Lessons Learnt from 2017 | The Career Dilemma

It’s been a weird year for me. After finishing my therapy sessions right at the start of the year, I was in a much better position to shape 2017 into what I wanted it to be. I wasn’t cured – I probably never will be – but I had the strength to change my circumstances, even when it was scary.

I’d been in the same job for almost three years knowing that it wasn’t what I wanted to do for at least a year and a half. The idea of making the jump into a new job was a terrifying concept, not helped by very little self-confidence that I’d be able to get another marketing job that I’d like and that would pay me well and be something I wanted to do. It was familiar and comfortable so I stayed – until March. I went from being too worried about change to leave a job I knew wasn’t right for me, to leaving it without anything to go to. I’d spent weeks thinking on it and eventually came to the conclusion that my well-being had to come first and I wasn’t prepared to lead a life that made me unhappy all the time I had a chance to change that. So that was that. I searched for interviews as often as I could – something else I found terrifying – and eventually landed myself a social media job, starting in May. Making the change wasn’t something I took lightly, but I did the right thing. Anyway now we’re in December and I’ve found myself, until very recently, in a similar position. Well-being first, career second, and another resignation. I started to wonder if the problem was me. Maybe this is just what life is like – nobody does a job they actually like to do.

I found this whole idea very scary. Is this what life is like? Is this what it would be like forever? I found it hard to accept that to earn enough money to eventually move out I would have to do something I didn’t want to be doing, which is something I explore in this frustrated post. It felt like I was choosing between money and happiness. In light of this I made the decision that actually it was OK to earn less. So what if I’m not rich by the time I’m 25? That’s not what success is for me personally. If you can be rich and love what you do then I think that’s incredible and you’re a very lucky person, but I was never going to be truly happy if I continued to do marketing in an office, even though it paid well. Sure, I could buy clothes all the time and go for pub lunches with my colleagues regularly but if you’re not happy in your day-to-day life, then these things are just filling time anyway. So I made the decision that I would simply do what I wanted to do. As long as I can pay for my car and afford to run it, cover bills and put a little bit of money aside into my slowly-growing house fund, what does it matter?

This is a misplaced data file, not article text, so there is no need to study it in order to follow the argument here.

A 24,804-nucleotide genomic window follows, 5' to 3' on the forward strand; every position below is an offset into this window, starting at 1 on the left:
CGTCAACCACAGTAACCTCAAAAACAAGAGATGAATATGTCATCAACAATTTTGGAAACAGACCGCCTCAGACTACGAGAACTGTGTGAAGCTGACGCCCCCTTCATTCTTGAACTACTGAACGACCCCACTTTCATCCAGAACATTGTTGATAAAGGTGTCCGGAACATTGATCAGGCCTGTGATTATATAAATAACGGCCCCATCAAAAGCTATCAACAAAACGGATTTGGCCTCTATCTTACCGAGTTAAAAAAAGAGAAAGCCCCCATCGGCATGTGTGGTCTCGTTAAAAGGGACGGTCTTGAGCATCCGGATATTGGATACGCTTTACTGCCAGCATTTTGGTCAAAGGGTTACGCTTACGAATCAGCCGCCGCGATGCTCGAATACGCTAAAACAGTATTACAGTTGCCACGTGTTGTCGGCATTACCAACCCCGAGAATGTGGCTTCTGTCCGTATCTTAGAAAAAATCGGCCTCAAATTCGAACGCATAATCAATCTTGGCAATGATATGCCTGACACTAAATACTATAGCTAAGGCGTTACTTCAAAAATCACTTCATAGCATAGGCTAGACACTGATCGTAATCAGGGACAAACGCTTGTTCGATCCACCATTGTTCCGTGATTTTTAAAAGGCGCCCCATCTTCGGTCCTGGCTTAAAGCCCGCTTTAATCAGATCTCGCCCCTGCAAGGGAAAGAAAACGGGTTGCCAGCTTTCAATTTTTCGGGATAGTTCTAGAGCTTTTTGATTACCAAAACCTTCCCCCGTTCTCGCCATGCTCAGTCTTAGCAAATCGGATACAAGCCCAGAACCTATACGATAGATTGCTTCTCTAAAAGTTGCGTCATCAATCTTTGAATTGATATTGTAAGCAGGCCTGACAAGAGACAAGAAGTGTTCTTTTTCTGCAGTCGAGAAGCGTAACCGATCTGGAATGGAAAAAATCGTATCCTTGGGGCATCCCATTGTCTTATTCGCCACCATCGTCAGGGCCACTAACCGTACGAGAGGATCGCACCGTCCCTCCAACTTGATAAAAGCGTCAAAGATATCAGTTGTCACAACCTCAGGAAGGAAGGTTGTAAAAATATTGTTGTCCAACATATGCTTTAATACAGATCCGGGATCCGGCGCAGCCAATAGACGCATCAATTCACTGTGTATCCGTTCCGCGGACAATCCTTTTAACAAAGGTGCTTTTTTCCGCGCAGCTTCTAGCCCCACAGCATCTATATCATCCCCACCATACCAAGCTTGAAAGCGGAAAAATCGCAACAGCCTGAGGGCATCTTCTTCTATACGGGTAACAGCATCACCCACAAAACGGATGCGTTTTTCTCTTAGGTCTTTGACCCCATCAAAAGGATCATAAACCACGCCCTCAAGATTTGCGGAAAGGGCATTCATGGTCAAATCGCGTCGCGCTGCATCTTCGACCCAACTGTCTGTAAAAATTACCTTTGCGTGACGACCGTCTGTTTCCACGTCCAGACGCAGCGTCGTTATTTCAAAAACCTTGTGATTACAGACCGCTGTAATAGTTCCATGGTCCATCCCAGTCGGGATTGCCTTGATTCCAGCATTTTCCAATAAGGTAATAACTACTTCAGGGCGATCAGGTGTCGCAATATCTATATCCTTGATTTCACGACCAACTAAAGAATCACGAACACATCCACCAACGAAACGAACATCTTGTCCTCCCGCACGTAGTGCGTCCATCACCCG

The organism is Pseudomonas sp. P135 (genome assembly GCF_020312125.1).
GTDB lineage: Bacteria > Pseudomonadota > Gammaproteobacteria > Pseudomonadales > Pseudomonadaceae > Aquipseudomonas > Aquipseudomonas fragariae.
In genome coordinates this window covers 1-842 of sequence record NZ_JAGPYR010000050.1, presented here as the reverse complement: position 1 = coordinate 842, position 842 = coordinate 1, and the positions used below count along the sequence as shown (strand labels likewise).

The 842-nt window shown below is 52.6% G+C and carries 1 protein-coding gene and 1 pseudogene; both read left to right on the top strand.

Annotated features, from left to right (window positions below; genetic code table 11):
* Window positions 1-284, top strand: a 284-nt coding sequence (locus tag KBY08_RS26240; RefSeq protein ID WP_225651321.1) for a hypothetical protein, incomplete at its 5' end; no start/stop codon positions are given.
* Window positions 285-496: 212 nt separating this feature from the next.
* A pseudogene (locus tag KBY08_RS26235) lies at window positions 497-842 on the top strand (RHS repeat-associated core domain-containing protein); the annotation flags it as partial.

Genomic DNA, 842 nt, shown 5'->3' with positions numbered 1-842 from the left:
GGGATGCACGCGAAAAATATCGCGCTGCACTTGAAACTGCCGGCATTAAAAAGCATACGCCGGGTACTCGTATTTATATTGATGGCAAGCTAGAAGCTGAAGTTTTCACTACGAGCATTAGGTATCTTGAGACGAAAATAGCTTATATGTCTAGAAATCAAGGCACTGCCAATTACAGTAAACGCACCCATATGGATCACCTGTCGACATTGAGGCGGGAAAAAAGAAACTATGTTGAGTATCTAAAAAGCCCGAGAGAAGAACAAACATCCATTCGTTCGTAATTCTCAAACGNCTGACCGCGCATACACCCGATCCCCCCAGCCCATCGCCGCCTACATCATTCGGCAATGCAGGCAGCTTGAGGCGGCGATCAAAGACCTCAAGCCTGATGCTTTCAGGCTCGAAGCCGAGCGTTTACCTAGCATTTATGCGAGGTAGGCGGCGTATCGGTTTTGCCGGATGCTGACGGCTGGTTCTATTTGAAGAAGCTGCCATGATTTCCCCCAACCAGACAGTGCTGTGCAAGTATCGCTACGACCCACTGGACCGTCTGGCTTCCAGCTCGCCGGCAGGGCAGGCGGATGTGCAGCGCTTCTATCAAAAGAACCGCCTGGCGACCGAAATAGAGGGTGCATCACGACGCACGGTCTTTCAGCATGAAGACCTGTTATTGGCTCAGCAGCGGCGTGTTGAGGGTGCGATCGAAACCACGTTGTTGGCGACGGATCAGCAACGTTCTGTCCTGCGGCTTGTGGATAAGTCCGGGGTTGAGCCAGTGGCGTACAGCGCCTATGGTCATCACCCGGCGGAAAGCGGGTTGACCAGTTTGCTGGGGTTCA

I spent a lot of time thinking about my options: where I have experience, where I don’t, how much money I need, what I actually want to do with my days. The thought of going into another marketing job – or even an office – filled me with dread and so I ruled that out almost straight away. I had to go back to square one. It’s clear to anyone who knows me that my interest in mental health was likely to guide this job decision and I wanted to find something that allowed me to make a difference. I’ve written in the past about my passion for child mental health and I made the decision that I wanted to get a job that allows me to practice this, but the problem was that I had no experience at all.

I spoke to many recruiters and explained that I didn’t have experience but I was willing to learn whatever there was to learn and they all turned me away. One even told me to get another job in marketing. I gave up on recruitment agencies and went direct into employers and started to get some interviews, none of which were successful. I started to think that the recruiters were right – they know what they’re talking about, after all. I was becoming more and more disheartened every day, but when I walked into each and every interview I knew I just had to be in the right place. I had to keep going with this. On 4th January I start a job that’s exactly what I want. Maybe it’ll take me a little longer to move out now and I’ll have to detach myself from ASOS for a bit, but this is what I want right now. Tomorrow isn’t guaranteed, do what you want today. I don’t want to work all my life for a happy retirement when I might not even make it that far; I’m living for today.

Oh, and I’m also getting a book published in Summer. 2018 is lookin’ peachy.



  1. December 22, 2017 / 3:26 pm

    I really enjoyed reading this. I’m so glad you found a job that you are happy with. This comes to show the importance of following your gut and never giving up. (:


  2. January 3, 2018 / 11:15 am

    I love this post! Last year I felt exactly the same and I too quit my job. It wasn’t making me happy, quite the opposite. I’ve always wanted to write so I thought screw it, if I don’t try now I never will. I’m hardly earning but I’m happy and I think that’s the most important thing. As you’ve proved here, determination is key and hopefully one day we’ll both get to live out our dreams ☺️ Xxx

Leave a Reply